Eye care doesn’t start and end at the optometrist’s office. Managing your eye health is an everyday process, and instilling good habits may help you avoid certain eye conditions and minimize symptoms.
Taking care of your eyes doesn’t take drastic changes or commitments, and the results can significantly benefit you.
#1: Eat a Balanced Diet
The foods you eat influence your overall health, and some specific food types hold nutrients your eyes need, including:
- Leafy greens, like spinach, collard greens, and kale
- Omega-3 fatty acids found in salmon, halibut, and tuna
- Citrus fruits and juice
- Proteins from eggs, nuts, or beans
- Sweet potatoes
- Brussel sprouts and broccoli
A varied diet full of fruits and vegetables gives you the best opportunity to eat a range of vitamins and minerals that benefit your eyes. Omega-3 fatty acids, zinc, lutein, and vitamins C and E can help delay age-related vision problems, such as macular degeneration and cataracts.
Eating a balanced diet can help manage weight and reduce the possibility of obesity. Carrying excess weight can increase the risk of developing type 2 diabetes. High blood sugar, cholesterol, and blood pressure may make you more likely to develop vision loss from diabetic retinopathy or increase your chances of experiencing glaucoma.
Another way to control blood pressure and high cholesterol is through regular exercise. By managing your health through exercise, you can reduce the risk of developing diabetes and related medical problems.
#2: Protect Your Eyes from the Elements
Sunglasses aren’t only a fashionable accessory. Sunglasses can also help protect your eyes from harmful UV-A and UV-B radiation and block 99% to 100% of the sun’s harmful rays. Sun damage to your eye can quicken the progression of age-related macular degeneration and cataracts, so whenever you’re outside or in the car, wearing a pair of sunglasses can make you look better and see better.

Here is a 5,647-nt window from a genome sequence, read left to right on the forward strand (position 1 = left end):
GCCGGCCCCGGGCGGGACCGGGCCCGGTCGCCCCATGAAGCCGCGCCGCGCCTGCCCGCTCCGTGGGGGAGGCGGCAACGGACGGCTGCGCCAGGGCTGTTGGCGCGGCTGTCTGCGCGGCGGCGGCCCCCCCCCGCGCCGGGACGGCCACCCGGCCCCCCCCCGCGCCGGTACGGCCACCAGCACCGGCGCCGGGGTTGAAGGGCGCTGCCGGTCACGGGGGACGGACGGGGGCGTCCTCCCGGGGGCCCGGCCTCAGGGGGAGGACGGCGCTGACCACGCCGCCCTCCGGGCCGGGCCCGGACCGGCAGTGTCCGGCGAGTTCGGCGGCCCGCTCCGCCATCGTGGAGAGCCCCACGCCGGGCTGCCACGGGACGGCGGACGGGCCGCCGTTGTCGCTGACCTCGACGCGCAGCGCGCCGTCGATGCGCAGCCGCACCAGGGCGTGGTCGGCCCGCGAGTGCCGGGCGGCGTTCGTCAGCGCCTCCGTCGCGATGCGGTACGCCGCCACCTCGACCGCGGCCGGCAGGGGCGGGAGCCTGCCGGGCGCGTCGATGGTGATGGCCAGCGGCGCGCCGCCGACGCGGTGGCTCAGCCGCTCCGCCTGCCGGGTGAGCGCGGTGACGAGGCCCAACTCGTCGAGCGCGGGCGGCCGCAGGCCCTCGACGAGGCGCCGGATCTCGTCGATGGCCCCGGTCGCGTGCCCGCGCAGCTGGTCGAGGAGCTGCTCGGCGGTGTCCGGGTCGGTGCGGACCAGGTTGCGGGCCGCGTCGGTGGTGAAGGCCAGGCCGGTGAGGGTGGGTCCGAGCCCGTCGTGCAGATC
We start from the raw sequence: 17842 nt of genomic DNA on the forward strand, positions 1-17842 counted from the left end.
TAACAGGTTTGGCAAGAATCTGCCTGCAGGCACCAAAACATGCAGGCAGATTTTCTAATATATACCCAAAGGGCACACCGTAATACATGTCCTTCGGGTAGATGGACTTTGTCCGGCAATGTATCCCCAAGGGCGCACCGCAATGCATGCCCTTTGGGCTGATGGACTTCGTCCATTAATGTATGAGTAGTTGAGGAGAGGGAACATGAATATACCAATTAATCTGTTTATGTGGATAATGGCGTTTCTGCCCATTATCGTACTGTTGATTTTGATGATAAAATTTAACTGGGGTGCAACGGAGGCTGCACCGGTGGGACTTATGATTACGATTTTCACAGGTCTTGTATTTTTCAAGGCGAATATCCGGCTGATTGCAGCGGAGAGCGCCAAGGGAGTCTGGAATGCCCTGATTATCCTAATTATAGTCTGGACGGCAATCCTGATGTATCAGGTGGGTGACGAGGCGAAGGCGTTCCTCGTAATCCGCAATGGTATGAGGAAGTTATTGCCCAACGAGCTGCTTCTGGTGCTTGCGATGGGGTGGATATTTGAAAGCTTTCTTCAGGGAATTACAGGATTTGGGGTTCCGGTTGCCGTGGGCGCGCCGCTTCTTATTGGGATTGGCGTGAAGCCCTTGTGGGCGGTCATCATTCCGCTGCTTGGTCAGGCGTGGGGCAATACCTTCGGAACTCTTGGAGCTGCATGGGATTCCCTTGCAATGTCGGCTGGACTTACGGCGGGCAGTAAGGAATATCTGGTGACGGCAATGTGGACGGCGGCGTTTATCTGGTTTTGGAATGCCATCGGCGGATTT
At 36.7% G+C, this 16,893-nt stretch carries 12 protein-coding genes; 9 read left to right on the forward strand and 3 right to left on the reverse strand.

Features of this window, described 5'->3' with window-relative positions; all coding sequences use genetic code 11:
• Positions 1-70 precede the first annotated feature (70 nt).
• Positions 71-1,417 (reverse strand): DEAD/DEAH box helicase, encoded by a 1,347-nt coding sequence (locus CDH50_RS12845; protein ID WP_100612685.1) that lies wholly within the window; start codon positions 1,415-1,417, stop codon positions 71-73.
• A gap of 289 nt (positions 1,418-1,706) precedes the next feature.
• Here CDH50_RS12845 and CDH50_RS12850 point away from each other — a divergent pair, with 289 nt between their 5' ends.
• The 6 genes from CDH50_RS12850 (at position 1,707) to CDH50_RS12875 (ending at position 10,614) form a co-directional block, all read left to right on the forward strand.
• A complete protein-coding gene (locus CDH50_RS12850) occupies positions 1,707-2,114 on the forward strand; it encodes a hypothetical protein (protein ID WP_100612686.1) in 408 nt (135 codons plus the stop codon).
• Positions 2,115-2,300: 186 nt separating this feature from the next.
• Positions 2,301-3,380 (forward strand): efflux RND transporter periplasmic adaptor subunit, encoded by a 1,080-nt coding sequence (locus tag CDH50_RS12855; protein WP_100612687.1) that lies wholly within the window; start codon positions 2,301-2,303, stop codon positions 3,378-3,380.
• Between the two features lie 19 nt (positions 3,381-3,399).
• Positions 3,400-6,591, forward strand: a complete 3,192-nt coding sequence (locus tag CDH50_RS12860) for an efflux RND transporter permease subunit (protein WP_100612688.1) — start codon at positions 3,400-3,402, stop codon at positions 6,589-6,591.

Protective eyewear can help prevent eye injuries, whether you’re an athlete or working on home improvements. Safety goggles, protective eyeglasses, or guards are specifically designed for whatever activity you choose.
Designed to be shatter-proof and absorb impact, protective eyewear can help you avoid trauma and injuries from accidents by shielding your eyes and maintaining your vision.
#3: Take a Break from Your Screens
Phones, tablets, and computer screens are a necessary part of life, but too much screen time with few breaks can cause problems, including:
- Digital eye strain
- Blurred vision
- Difficulty focusing at a distance
- Dry eyes
Stepping away from your screens throughout the day to rest your eyes can help relieve eye strain, headaches, and dry eyes. Some optometrists recommend using the 20-20-20 rule: every 20 minutes, you shift your eyes to something 20 feet away for at least 20 seconds.
If your computer use causes frequent dry eye, artificial tears can help restore lubrication as you stare at your screen.
#4: Manage Existing Health Conditions
Chronic illnesses may increase your risk of developing certain eye conditions. Some chronic conditions that can affect the eye include:
- Lyme disease
- Autoimmune conditions such as rheumatoid arthritis, multiple sclerosis, and lupus
- Liver disease
Some pre-existing health problems can cause ocular problems, from dry eye and redness to loss of visual acuity. While some medical conditions can’t be cured, management through lifestyle choices and diet can reduce symptoms that affect the eyes.
Even temporary conditions, such as pregnancy, can change the clarity of your eyesight. Blurred or hazy vision can result from hormone changes in the body. Limiting screen time, working in well-lit spaces, and resting your eyes can help your mind adjust to the temporary change in vision.
#5: Learn Your Family Health History
Knowing your family medical history and any eye diseases that may be passed down from family members allows you to uncover your eye health risks and identify symptoms of severe eye conditions early.
Family history can be a risk factor in the development of a few eye conditions, including,
- Refractive errors, such as nearsightedness, farsightedness, and astigmatism
- Macular degeneration
A family history doesn’t mean you’re guaranteed to develop the same condition. Other risk factors can determine your likelihood of developing an eye disease. But having a sense of the common signs of ocular decline in your direct family members can help you and your optometrist detect the symptoms as early as possible.
Maintain a Regular Eye Exam Schedule
Eye exams are vital to keeping your eyes healthy. If you need advice on how to take care of your eyes between your annual eye exams, our experienced team can help you prioritize the needs of your unique eyes.